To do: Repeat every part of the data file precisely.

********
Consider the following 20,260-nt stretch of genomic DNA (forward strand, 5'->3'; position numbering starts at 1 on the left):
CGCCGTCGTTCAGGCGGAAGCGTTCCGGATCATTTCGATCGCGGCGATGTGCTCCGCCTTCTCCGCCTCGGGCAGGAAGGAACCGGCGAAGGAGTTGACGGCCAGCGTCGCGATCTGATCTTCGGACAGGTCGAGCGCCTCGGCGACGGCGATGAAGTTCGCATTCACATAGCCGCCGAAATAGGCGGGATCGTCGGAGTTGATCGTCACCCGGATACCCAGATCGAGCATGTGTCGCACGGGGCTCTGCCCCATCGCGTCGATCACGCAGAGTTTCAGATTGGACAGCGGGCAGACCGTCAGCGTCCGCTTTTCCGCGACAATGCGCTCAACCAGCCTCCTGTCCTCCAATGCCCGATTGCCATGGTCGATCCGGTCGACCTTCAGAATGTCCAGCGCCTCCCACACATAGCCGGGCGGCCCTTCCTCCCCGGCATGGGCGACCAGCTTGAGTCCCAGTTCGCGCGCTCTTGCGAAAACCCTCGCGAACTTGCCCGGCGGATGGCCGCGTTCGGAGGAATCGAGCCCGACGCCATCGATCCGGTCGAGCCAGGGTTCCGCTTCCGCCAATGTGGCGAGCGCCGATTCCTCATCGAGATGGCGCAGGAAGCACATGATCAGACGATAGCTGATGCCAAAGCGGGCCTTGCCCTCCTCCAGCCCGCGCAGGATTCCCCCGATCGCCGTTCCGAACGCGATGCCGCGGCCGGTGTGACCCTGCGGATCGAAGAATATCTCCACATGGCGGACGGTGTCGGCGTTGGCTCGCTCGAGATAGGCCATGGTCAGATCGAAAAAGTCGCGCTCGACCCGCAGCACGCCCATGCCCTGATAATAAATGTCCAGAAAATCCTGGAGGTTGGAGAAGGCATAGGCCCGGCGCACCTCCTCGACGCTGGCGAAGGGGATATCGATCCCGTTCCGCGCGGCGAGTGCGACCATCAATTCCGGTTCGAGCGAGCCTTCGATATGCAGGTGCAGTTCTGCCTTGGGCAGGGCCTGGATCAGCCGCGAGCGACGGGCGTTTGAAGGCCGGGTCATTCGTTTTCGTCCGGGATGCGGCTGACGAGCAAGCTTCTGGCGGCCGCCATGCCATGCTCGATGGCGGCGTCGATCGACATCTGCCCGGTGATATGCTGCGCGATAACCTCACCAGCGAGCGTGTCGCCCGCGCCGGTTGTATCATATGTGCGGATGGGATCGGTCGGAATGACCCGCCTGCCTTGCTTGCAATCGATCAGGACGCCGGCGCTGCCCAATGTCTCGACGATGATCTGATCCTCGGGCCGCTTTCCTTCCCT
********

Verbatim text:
Consider the following 20,260-nt stretch of genomic DNA (forward strand, 5'->3'; position numbering starts at 1 on the left):
CGCCGTCGTTCAGGCGGAAGCGTTCCGGATCATTTCGATCGCGGCGATGTGCTCCGCCTTCTCCGCCTCGGGCAGGAAGGAACCGGCGAAGGAGTTGACGGCCAGCGTCGCGATCTGATCTTCGGACAGGTCGAGCGCCTCGGCGACGGCGATGAAGTTCGCATTCACATAGCCGCCGAAATAGGCGGGATCGTCGGAGTTGATCGTCACCCGGATACCCAGATCGAGCATGTGTCGCACGGGGCTCTGCCCCATCGCGTCGATCACGCAGAGTTTCAGATTGGACAGCGGGCAGACCGTCAGCGTCCGCTTTTCCGCGACAATGCGCTCAACCAGCCTCCTGTCCTCCAATGCCCGATTGCCATGGTCGATCCGGTCGACCTTCAGAATGTCCAGCGCCTCCCACACATAGCCGGGCGGCCCTTCCTCCCCGGCATGGGCGACCAGCTTGAGTCCCAGTTCGCGCGCTCTTGCGAAAACCCTCGCGAACTTGCCCGGCGGATGGCCGCGTTCGGAGGAATCGAGCCCGACGCCATCGATCCGGTCGAGCCAGGGTTCCGCTTCCGCCAATGTGGCGAGCGCCGATTCCTCATCGAGATGGCGCAGGAAGCACATGATCAGACGATAGCTGATGCCAAAGCGGGCCTTGCCCTCCTCCAGCCCGCGCAGGATTCCCCCGATCGCCGTTCCGAACGCGATGCCGCGGCCGGTGTGACCCTGCGGATCGAAGAATATCTCCACATGGCGGACGGTGTCGGCGTTGGCTCGCTCGAGATAGGCCATGGTCAGATCGAAAAAGTCGCGCTCGACCCGCAGCACGCCCATGCCCTGATAATAAATGTCCAGAAAATCCTGGAGGTTGGAGAAGGCATAGGCCCGGCGCACCTCCTCGACGCTGGCGAAGGGGATATCGATCCCGTTCCGCGCGGCGAGTGCGACCATCAATTCCGGTTCGAGCGAGCCTTCGATATGCAGGTGCAGTTCTGCCTTGGGCAGGGCCTGGATCAGCCGCGAGCGACGGGCGTTTGAAGGCCGGGTCATTCGTTTTCGTCCGGGATGCGGCTGACGAGCAAGCTTCTGGCGGCCGCCATGCCATGCTCGATGGCGGCGTCGATCGACATCTGCCCGGTGATATGCTGCGCGATAACCTCACCAGCGAGCGTGTCGCCCGCGCCGGTTGTATCATATGTGCGGATGGGATCGGTCGGAATGACCCGCCTGCCTTGCTTGCAATCGATCAGGACGCCGGCGCTGCCCAATGTCTCGACGATGATCTGATCCTCGGGCCGCTTTCCTTCCCT